Re Ballyhollow, funnily enough I watched that race and was curious about that price drift. However, when price drifts like that when the horse is out front still travelling on the bridle, sometimes it plays tricks with you, as you then start to think maybe the stable know it is not fit and will blow up at anytime, instead of using your eyes and backing a 3-1 shot at 8-1 on the bit !!!!!!!

    Ascot today, will trade just the two class 1 races, but will get puppy up on the Downs for a couple of hours !!!!!

    Have a great Xmas Dave, be lucky and see you in the New Year for a few beers.

    Best Wishes
    Steve

    ReplyDelete
    Replies
    1. Hi Steve.

      I'm probably opposite to yourself Steve as I've always been very risk adverse so I've never really capitalised on the opportunities that I've encountered.

      I understand what you're saying about the dedication and personality. I don't really follow racing as such so that means that every race is pretty much the same to me! I know that you obviously know lots about racing so I can see why you would get pissed-off watching the majority of racing which is fairly low class mediocre stuff.

      Re Ballyhollow it just proves that you have to use your eyes and not fall into that trap of second guessing, At least that way you can keep your methodology consistent.

      Anyway thanks for all of the comments and emails this year Steve they have certainly kept me interested in the game and it's always good to hear your points of view and hear how you're doing.

      Have a great Xmas and New Year and yep we'll have those beers!

      Cheers - Dave.

      Delete
  4. Hi Again Dave - glad you seem to be doing well.

    I've been watching those psychology oriented videos and a few other on Youtube recently. Currently, I think I need it, as I had my worst result in a single race for years yesterday - a bank crippling loss.

    I layed a horse that continued to shorten and fell for the averaging trap (overstaking) way too much, went with all the red into the race, and you can guess the rest....finger hovering over the back button while the price got shorter until I realised I'd let it all run, and the horse bolted home.

    Today, I've taken stock of many things (including whether to continue). But I know I lost what was mostly in fact profits I'd built over the last 3 or 4 months, so cracking on.

    But these sort of days, you need to check the psychology - I got caught out feeling like a trapped sheep yesterday I reckon!

    All the best to you today and onward - I'll be playing small today.

    ReplyDelete
    Replies
    1. Hi Stu.

      Sorry to hear about that bad financial loss Stu. I tend to be backer as my entry point, usually for around £50, as the loss is just your stake so you don't get to see any huge reds hovering about which happens if you lay first. It also means that if I go in again if the price lengthens then I'm only risking maybe an extra £20 on top of my original £50.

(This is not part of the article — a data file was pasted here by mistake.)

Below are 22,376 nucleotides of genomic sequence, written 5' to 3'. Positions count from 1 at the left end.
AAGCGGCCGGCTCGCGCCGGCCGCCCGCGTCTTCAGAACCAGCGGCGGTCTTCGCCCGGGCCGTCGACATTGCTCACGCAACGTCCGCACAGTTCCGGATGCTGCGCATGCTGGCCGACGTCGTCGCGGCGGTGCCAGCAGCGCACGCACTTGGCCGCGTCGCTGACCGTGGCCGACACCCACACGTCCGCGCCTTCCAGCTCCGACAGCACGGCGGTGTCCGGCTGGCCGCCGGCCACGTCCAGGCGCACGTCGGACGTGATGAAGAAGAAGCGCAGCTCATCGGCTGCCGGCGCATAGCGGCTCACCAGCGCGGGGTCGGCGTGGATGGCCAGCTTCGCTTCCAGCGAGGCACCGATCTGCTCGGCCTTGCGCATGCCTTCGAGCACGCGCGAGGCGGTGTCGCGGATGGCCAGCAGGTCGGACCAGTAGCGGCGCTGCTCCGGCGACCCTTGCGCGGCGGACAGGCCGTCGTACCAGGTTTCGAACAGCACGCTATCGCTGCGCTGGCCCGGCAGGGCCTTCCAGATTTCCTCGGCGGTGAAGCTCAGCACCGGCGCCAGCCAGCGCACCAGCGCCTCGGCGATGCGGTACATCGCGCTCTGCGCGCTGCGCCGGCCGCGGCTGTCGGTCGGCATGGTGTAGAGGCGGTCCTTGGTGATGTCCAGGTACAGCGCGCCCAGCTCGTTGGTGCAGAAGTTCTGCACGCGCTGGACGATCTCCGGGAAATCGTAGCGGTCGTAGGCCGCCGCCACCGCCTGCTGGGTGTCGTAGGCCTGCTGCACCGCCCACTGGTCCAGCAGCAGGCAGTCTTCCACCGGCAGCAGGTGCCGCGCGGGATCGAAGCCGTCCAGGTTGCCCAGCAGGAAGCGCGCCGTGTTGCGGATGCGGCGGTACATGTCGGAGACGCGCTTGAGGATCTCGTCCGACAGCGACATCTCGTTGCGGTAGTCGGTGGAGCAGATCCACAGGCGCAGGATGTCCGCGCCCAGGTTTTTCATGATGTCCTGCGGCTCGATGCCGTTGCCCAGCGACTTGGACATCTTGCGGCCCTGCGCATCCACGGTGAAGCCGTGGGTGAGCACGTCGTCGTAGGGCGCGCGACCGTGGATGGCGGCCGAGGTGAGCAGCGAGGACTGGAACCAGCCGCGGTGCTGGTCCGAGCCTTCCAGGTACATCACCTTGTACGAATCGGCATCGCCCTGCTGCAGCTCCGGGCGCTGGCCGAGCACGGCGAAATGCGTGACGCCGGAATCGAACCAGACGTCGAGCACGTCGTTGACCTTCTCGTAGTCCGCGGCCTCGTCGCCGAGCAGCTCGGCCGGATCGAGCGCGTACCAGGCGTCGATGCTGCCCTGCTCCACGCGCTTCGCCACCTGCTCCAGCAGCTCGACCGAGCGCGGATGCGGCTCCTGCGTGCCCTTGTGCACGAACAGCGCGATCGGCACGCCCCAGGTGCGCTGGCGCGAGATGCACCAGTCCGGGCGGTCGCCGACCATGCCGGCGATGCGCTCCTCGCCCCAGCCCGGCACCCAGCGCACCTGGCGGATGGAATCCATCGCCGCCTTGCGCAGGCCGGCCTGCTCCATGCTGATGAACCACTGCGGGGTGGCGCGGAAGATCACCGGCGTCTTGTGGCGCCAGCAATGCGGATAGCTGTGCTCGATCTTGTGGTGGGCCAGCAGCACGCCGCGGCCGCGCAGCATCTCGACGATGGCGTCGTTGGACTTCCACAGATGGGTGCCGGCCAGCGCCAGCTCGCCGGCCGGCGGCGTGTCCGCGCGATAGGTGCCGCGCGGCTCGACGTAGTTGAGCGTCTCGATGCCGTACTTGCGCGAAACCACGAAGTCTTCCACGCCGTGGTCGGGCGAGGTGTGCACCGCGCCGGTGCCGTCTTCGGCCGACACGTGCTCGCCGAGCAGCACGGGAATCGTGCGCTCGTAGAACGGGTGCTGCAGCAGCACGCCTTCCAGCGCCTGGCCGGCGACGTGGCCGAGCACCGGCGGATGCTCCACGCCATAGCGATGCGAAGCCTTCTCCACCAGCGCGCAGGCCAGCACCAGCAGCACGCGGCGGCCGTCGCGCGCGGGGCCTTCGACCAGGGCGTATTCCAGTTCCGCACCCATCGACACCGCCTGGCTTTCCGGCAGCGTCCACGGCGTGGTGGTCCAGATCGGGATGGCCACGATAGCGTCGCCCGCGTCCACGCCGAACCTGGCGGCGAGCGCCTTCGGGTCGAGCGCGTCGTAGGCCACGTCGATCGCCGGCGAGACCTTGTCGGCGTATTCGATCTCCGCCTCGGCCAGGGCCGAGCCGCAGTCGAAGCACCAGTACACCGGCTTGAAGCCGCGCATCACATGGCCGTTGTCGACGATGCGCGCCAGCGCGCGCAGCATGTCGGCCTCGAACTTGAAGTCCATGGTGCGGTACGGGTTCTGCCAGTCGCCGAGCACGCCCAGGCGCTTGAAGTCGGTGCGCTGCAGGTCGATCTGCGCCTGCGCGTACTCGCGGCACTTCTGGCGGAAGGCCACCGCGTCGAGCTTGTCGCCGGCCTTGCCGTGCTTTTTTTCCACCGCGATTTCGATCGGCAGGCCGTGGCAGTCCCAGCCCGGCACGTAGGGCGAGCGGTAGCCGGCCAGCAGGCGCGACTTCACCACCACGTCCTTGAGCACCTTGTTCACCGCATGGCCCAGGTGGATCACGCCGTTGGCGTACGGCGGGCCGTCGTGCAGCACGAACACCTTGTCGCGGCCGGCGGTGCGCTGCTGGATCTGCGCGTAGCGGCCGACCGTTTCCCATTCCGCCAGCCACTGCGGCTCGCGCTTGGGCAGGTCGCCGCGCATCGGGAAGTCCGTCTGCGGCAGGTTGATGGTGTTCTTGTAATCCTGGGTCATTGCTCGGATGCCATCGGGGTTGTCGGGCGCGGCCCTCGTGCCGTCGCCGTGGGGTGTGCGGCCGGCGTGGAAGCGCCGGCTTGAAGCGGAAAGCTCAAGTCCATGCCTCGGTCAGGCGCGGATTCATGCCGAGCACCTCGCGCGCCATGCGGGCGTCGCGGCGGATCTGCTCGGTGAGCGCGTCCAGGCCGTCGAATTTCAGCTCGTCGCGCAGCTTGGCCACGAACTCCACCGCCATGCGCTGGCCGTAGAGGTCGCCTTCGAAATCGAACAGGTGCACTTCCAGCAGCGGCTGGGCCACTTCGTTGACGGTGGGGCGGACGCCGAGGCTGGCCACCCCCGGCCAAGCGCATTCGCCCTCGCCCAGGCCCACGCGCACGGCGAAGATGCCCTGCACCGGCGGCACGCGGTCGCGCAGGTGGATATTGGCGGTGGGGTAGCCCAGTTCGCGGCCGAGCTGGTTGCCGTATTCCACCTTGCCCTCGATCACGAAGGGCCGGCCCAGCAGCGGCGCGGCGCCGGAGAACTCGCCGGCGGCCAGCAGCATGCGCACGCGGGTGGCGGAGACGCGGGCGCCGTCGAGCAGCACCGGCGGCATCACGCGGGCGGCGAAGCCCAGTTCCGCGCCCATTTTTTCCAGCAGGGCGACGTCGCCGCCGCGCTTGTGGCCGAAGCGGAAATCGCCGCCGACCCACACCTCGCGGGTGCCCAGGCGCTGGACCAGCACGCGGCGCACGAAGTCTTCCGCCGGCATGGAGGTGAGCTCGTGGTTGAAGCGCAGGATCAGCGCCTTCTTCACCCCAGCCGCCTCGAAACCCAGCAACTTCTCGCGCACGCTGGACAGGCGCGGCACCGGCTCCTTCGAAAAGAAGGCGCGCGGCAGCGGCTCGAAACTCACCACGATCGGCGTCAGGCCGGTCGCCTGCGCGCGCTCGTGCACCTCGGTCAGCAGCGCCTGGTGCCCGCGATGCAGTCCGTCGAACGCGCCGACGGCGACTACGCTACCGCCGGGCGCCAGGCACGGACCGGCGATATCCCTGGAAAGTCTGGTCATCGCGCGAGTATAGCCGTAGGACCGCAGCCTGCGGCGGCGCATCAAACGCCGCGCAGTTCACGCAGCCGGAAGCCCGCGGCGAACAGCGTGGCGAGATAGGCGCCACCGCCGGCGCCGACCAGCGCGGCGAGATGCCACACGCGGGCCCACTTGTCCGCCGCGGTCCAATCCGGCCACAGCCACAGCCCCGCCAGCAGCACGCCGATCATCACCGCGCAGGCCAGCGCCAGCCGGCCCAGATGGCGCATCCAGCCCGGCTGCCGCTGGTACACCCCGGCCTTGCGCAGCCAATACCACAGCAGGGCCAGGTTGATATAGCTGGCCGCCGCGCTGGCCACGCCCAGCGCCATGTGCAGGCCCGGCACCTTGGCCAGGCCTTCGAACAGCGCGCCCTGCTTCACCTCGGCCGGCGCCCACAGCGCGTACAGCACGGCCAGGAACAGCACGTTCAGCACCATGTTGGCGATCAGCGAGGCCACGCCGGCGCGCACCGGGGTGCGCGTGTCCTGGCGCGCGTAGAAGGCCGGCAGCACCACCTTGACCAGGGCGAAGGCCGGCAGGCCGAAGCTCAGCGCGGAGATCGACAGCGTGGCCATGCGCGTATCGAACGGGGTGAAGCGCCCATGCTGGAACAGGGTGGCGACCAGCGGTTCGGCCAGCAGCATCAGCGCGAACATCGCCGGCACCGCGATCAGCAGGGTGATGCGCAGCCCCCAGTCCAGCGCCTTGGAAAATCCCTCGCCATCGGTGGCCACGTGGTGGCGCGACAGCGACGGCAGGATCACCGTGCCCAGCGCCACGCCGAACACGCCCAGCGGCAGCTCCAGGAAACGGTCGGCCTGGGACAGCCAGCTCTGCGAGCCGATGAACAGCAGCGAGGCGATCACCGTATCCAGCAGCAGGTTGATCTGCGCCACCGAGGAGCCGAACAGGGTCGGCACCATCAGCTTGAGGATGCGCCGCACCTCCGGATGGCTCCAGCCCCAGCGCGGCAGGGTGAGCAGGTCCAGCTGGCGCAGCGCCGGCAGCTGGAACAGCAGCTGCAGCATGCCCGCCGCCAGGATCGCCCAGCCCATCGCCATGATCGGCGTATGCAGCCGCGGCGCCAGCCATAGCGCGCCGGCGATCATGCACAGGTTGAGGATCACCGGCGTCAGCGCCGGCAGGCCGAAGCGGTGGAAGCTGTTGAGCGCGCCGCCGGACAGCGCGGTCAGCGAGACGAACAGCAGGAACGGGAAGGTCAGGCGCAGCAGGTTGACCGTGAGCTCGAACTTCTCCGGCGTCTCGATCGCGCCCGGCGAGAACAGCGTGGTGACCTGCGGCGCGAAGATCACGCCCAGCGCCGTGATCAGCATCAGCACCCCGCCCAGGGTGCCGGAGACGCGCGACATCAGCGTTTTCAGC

Good to see you are cracking on. It's a hard game to get to grips with so perseverance is the key. As I mentioned I'm revisiting the pyschology side of things as this is definitely the key to becoming more successful and consistent and less stressed.

      Anyway here's hoping you get back in the swing of things and have a good Xmas and New Year.

      Cheers - Dave.

      Delete
  5. Hi Stu...sorry to hear about losing your bank yesterday. All I can say is that you need to take the positive from it, learn from it and onwards and upwards. I speak from experience as have done serious money and that was purely down to mindset / psychology being wrong, not being able to accept a £10 red that turns into a 2 grand loss.

    Get back to basics, trade small, WITHOUT stress and as you obviously have an edge, just play to your strengths. From speaking to a few full time traders, mindset seems to be the key to being a long term winner or a long term loser.

    Good luck to you mate and have a good Xmas all.

    Cheers
    Steve

    ReplyDelete
  6. Thanks for the replies Dave and Steve - I think you are both spot on there.

    Just to say that I traded fairly small today and came out with a small profit. I'm aiming to gradually get back on the treadmill, like you say. Guess we've all been there at points in our betting/trading careers.

    At least it does emphasise the point that us guys need to get our psychology sorted as a fundamental.

    Hope you guys have a good Xmas period, and onto the new year with a good outlook.

    All the best,
    Stu.

    ReplyDelete
  7. Hi Dave,

    Great and interesting blog here!

    I just have a quick question as I'm pretty new to this, but what kind of stakes would you recommend using at the start? And what type of stakes do you bet with?

    Thanks and keep up the blogging!

    ReplyDelete
  8. Hi Matty.

    I'd suggest using minimum stakes (£2) until you have found a strategy that works.

    Are you going to trade pre-race or in-running?

    Cheers - Dave.

    ReplyDelete